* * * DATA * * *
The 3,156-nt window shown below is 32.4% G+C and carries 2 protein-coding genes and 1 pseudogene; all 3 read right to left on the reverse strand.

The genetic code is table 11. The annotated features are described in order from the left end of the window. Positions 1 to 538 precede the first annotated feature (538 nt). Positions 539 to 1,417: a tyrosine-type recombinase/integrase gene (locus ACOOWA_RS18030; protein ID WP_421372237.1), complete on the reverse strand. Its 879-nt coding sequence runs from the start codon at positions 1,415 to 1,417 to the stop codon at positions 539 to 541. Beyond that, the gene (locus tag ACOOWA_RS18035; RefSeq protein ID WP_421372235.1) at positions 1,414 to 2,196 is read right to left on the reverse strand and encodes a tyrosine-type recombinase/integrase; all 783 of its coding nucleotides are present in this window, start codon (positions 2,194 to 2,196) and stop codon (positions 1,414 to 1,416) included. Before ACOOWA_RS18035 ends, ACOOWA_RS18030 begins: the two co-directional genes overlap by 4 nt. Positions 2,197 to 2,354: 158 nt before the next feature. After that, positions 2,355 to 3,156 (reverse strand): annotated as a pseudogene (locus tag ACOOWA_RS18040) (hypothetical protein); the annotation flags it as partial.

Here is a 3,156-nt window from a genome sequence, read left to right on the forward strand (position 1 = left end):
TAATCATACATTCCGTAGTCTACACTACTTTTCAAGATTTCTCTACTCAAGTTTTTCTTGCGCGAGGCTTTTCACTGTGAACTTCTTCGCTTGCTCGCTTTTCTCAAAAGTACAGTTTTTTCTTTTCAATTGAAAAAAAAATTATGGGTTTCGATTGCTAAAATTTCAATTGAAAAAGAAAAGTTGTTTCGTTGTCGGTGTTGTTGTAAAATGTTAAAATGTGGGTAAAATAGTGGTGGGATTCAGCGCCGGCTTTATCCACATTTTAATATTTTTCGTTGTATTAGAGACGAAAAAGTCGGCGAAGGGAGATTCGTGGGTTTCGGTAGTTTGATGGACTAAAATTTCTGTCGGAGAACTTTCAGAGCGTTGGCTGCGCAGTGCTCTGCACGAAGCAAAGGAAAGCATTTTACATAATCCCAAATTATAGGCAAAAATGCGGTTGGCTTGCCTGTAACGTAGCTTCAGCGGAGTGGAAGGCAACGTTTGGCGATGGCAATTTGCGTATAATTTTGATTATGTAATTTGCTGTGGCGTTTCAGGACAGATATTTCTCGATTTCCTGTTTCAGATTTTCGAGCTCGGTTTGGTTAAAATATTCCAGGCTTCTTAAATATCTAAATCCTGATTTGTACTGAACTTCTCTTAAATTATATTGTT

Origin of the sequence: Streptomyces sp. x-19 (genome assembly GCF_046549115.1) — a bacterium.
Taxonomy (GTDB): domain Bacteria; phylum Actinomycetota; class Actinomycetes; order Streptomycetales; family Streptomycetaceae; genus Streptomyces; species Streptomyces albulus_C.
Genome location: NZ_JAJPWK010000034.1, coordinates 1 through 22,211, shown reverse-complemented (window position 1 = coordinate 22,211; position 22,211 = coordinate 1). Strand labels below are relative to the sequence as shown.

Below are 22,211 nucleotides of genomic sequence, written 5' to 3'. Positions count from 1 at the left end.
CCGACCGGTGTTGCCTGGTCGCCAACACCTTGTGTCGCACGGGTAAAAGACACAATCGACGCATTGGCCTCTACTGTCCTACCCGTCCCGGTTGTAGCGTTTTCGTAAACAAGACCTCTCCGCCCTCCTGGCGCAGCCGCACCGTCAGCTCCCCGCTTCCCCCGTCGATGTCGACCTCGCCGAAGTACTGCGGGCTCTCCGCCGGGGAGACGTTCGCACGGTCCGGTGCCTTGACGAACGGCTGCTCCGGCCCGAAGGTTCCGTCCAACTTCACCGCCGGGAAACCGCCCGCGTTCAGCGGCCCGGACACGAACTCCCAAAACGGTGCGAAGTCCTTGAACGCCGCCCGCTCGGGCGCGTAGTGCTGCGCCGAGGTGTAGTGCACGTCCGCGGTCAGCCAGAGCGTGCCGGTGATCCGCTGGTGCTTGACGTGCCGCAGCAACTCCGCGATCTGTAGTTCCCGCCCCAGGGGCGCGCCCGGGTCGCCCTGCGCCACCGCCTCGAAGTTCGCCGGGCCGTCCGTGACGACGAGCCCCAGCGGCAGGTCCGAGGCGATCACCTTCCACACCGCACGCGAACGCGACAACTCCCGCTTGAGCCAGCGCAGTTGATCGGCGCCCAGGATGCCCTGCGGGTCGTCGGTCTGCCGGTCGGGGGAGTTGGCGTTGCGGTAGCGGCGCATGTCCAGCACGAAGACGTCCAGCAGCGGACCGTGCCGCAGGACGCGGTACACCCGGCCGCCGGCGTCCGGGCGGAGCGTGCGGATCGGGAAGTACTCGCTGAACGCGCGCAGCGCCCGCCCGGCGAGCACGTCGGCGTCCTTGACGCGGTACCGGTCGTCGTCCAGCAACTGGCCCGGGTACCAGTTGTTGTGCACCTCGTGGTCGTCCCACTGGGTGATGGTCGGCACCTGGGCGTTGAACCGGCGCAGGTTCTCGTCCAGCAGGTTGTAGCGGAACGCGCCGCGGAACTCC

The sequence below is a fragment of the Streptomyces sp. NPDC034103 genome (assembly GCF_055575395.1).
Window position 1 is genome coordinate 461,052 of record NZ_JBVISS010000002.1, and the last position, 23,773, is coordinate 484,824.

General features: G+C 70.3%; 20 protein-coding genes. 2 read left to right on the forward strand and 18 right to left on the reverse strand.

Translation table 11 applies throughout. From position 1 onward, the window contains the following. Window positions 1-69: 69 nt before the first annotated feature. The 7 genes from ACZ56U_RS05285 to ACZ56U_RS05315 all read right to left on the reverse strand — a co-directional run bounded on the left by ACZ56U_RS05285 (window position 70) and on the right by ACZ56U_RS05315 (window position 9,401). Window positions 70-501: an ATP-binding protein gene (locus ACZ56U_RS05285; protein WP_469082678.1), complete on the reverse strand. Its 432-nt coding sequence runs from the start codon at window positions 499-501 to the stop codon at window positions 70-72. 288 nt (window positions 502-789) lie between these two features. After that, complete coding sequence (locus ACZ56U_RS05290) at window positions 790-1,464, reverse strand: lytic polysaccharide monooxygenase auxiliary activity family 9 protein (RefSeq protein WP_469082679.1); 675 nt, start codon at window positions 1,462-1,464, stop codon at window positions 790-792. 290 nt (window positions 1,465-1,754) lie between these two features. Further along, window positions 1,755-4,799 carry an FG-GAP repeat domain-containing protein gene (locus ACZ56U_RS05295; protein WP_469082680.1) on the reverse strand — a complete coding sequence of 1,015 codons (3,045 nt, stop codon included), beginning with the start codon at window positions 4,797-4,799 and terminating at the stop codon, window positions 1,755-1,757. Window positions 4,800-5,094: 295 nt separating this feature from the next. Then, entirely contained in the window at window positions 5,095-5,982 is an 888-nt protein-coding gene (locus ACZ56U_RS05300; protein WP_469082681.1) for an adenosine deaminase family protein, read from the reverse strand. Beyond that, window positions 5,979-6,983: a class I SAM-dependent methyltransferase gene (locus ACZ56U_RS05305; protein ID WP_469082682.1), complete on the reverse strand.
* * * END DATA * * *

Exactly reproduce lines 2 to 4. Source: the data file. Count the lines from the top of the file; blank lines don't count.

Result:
The genetic code is table 11. The annotated features are described in order from the left end of the window. Positions 1 to 538 precede the first annotated feature (538 nt). Positions 539 to 1,417: a tyrosine-type recombinase/integrase gene (locus ACOOWA_RS18030; protein ID WP_421372237.1), complete on the reverse strand. Its 879-nt coding sequence runs from the start codon at positions 1,415 to 1,417 to the stop codon at positions 539 to 541. Beyond that, the gene (locus tag ACOOWA_RS18035; RefSeq protein ID WP_421372235.1) at positions 1,414 to 2,196 is read right to left on the reverse strand and encodes a tyrosine-type recombinase/integrase; all 783 of its coding nucleotides are present in this window, start codon (positions 2,194 to 2,196) and stop codon (positions 1,414 to 1,416) included. Before ACOOWA_RS18035 ends, ACOOWA_RS18030 begins: the two co-directional genes overlap by 4 nt. Positions 2,197 to 2,354: 158 nt before the next feature. After that, positions 2,355 to 3,156 (reverse strand): annotated as a pseudogene (locus tag ACOOWA_RS18040) (hypothetical protein); the annotation flags it as partial.

Here is a 3,156-nt window from a genome sequence, read left to right on the forward strand (position 1 = left end):
TAATCATACATTCCGTAGTCTACACTACTTTTCAAGATTTCTCTACTCAAGTTTTTCTTGCGCGAGGCTTTTCACTGTGAACTTCTTCGCTTGCTCGCTTTTCTCAAAAGTACAGTTTTTTCTTTTCAATTGAAAAAAAAATTATGGGTTTCGATTGCTAAAATTTCAATTGAAAAAGAAAAGTTGTTTCGTTGTCGGTGTTGTTGTAAAATGTTAAAATGTGGGTAAAATAGTGGTGGGATTCAGCGCCGGCTTTATCCACATTTTAATATTTTTCGTTGTATTAGAGACGAAAAAGTCGGCGAAGGGAGATTCGTGGGTTTCGGTAGTTTGATGGACTAAAATTTCTGTCGGAGAACTTTCAGAGCGTTGGCTGCGCAGTGCTCTGCACGAAGCAAAGGAAAGCATTTTACATAATCCCAAATTATAGGCAAAAATGCGGTTGGCTTGCCTGTAACGTAGCTTCAGCGGAGTGGAAGGCAACGTTTGGCGATGGCAATTTGCGTATAATTTTGATTATGTAATTTGCTGTGGCGTTTCAGGACAGATATTTCTCGATTTCCTGTTTCAGATTTTCGAGCTCGGTTTGGTTAAAATATTCCAGGCTTCTTAAATATCTAAATCCTGATTTGTACTGAACTTCTCTTAAATTATATTGTT